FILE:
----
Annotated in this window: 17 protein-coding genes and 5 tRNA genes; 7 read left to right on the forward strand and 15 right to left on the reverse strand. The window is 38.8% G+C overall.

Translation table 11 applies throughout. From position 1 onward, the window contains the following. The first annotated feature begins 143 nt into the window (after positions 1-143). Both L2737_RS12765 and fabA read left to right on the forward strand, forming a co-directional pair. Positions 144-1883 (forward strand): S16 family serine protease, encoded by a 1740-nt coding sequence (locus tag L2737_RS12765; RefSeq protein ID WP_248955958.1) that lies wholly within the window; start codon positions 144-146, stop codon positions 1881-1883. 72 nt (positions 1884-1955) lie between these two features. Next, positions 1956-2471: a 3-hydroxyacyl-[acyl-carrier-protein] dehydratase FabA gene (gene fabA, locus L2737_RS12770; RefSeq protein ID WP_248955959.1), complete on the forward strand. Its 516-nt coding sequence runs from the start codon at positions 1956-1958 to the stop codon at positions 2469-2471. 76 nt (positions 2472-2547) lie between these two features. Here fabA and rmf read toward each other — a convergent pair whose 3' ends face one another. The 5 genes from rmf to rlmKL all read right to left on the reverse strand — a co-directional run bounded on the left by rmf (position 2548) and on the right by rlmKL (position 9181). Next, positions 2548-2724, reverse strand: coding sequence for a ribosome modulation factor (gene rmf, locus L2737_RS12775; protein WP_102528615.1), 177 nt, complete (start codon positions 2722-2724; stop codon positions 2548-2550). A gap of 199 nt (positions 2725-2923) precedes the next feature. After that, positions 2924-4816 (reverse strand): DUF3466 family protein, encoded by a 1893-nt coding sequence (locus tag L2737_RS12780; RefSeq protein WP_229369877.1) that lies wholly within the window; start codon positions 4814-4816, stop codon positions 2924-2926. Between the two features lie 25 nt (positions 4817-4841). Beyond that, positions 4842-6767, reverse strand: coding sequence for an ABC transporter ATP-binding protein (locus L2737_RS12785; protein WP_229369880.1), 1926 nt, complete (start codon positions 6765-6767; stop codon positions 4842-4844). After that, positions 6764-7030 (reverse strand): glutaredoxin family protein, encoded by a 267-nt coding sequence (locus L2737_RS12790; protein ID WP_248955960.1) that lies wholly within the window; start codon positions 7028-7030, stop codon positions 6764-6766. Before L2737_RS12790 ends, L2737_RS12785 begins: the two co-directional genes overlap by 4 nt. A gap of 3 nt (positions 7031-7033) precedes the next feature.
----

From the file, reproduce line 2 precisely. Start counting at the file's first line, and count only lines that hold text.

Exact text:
Translation table 11 applies throughout. From position 1 onward, the window contains the following. The first annotated feature begins 143 nt into the window (after positions 1-143). Both L2737_RS12765 and fabA read left to right on the forward strand, forming a co-directional pair. Positions 144-1883 (forward strand): S16 family serine protease, encoded by a 1740-nt coding sequence (locus tag L2737_RS12765; RefSeq protein ID WP_248955958.1) that lies wholly within the window; start codon positions 144-146, stop codon positions 1881-1883. 72 nt (positions 1884-1955) lie between these two features. Next, positions 1956-2471: a 3-hydroxyacyl-[acyl-carrier-protein] dehydratase FabA gene (gene fabA, locus L2737_RS12770; RefSeq protein ID WP_248955959.1), complete on the forward strand. Its 516-nt coding sequence runs from the start codon at positions 1956-1958 to the stop codon at positions 2469-2471. 76 nt (positions 2472-2547) lie between these two features. Here fabA and rmf read toward each other — a convergent pair whose 3' ends face one another. The 5 genes from rmf to rlmKL all read right to left on the reverse strand — a co-directional run bounded on the left by rmf (position 2548) and on the right by rlmKL (position 9181). Next, positions 2548-2724, reverse strand: coding sequence for a ribosome modulation factor (gene rmf, locus L2737_RS12775; protein WP_102528615.1), 177 nt, complete (start codon positions 2722-2724; stop codon positions 2548-2550). A gap of 199 nt (positions 2725-2923) precedes the next feature. After that, positions 2924-4816 (reverse strand): DUF3466 family protein, encoded by a 1893-nt coding sequence (locus tag L2737_RS12780; RefSeq protein WP_229369877.1) that lies wholly within the window; start codon positions 4814-4816, stop codon positions 2924-2926. Between the two features lie 25 nt (positions 4817-4841). Beyond that, positions 4842-6767, reverse strand: coding sequence for an ABC transporter ATP-binding protein (locus L2737_RS12785; protein WP_229369880.1), 1926 nt, complete (start codon positions 6765-6767; stop codon positions 4842-4844). After that, positions 6764-7030 (reverse strand): glutaredoxin family protein, encoded by a 267-nt coding sequence (locus L2737_RS12790; protein ID WP_248955960.1) that lies wholly within the window; start codon positions 7028-7030, stop codon positions 6764-6766. Before L2737_RS12790 ends, L2737_RS12785 begins: the two co-directional genes overlap by 4 nt. A gap of 3 nt (positions 7031-7033) precedes the next feature.